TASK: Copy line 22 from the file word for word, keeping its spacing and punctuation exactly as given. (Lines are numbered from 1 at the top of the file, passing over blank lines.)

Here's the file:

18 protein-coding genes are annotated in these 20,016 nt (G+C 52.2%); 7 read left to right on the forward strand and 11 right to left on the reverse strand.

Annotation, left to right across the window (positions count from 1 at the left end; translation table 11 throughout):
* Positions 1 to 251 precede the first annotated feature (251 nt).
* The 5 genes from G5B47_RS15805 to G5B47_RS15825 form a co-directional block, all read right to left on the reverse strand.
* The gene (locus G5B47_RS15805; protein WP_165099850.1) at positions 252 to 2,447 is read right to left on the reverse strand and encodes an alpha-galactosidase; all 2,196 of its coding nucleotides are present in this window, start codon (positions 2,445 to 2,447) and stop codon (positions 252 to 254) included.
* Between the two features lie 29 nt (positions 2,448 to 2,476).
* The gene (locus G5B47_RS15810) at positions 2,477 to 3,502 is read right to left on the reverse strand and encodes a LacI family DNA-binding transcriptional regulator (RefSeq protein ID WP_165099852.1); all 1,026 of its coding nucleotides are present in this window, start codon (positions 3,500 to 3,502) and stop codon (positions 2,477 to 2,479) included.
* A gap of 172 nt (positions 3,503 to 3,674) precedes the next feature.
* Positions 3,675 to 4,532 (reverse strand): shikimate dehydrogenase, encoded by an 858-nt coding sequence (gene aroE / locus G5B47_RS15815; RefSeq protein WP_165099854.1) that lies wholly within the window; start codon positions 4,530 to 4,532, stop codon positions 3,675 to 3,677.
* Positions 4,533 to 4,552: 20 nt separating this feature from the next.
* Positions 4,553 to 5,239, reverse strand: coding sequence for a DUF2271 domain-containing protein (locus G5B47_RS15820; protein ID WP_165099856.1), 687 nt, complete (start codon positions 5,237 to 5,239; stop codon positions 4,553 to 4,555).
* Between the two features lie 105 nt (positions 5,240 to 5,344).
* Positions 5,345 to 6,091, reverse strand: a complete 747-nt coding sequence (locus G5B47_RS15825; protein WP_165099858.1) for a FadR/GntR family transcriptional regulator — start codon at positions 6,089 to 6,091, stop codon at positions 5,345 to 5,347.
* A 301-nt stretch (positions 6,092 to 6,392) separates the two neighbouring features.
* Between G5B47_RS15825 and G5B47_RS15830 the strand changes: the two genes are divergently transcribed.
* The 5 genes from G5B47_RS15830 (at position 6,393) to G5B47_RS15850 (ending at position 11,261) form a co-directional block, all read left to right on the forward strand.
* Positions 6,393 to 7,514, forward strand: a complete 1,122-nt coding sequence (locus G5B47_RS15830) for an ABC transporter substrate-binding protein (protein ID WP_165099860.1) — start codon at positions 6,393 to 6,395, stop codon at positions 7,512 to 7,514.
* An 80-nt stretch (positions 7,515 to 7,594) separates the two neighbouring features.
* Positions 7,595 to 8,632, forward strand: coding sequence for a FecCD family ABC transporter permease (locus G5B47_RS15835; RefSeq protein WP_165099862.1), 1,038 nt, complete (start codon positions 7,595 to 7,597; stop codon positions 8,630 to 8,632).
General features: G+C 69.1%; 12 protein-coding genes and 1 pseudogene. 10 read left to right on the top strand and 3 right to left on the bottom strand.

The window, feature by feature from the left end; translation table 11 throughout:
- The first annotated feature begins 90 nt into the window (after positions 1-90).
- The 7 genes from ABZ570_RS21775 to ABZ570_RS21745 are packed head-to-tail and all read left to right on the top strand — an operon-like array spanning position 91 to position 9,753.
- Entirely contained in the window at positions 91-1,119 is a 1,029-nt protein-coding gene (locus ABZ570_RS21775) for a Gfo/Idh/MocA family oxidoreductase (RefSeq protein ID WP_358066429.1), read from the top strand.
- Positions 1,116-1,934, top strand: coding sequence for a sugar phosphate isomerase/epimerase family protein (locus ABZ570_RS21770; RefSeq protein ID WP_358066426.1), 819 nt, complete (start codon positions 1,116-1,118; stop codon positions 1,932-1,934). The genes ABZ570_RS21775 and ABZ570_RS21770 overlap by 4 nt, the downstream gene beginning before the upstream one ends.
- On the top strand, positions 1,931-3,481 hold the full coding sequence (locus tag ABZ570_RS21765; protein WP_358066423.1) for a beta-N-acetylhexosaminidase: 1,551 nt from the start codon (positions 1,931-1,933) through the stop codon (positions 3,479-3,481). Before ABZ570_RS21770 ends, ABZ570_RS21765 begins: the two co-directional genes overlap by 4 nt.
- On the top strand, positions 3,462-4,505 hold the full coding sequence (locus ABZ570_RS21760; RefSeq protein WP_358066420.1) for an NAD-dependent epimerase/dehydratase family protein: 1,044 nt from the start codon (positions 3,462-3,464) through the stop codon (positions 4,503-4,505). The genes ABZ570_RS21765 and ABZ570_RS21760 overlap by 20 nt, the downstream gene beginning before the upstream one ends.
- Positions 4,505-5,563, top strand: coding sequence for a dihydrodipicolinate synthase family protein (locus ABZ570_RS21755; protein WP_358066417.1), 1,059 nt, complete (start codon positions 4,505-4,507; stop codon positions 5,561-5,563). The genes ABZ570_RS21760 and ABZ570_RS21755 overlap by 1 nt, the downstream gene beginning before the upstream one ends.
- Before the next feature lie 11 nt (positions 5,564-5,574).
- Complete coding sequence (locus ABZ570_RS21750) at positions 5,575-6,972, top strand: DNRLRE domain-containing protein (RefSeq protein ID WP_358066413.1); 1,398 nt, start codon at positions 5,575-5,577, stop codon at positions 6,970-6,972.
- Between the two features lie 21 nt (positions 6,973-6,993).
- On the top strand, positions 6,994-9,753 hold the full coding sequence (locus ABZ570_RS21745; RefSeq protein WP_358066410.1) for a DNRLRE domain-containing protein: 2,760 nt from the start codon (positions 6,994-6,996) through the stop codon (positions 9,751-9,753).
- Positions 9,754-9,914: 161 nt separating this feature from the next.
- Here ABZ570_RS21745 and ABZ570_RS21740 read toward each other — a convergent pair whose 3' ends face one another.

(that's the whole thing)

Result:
- The first annotated feature begins 90 nt into the window (after positions 1-90).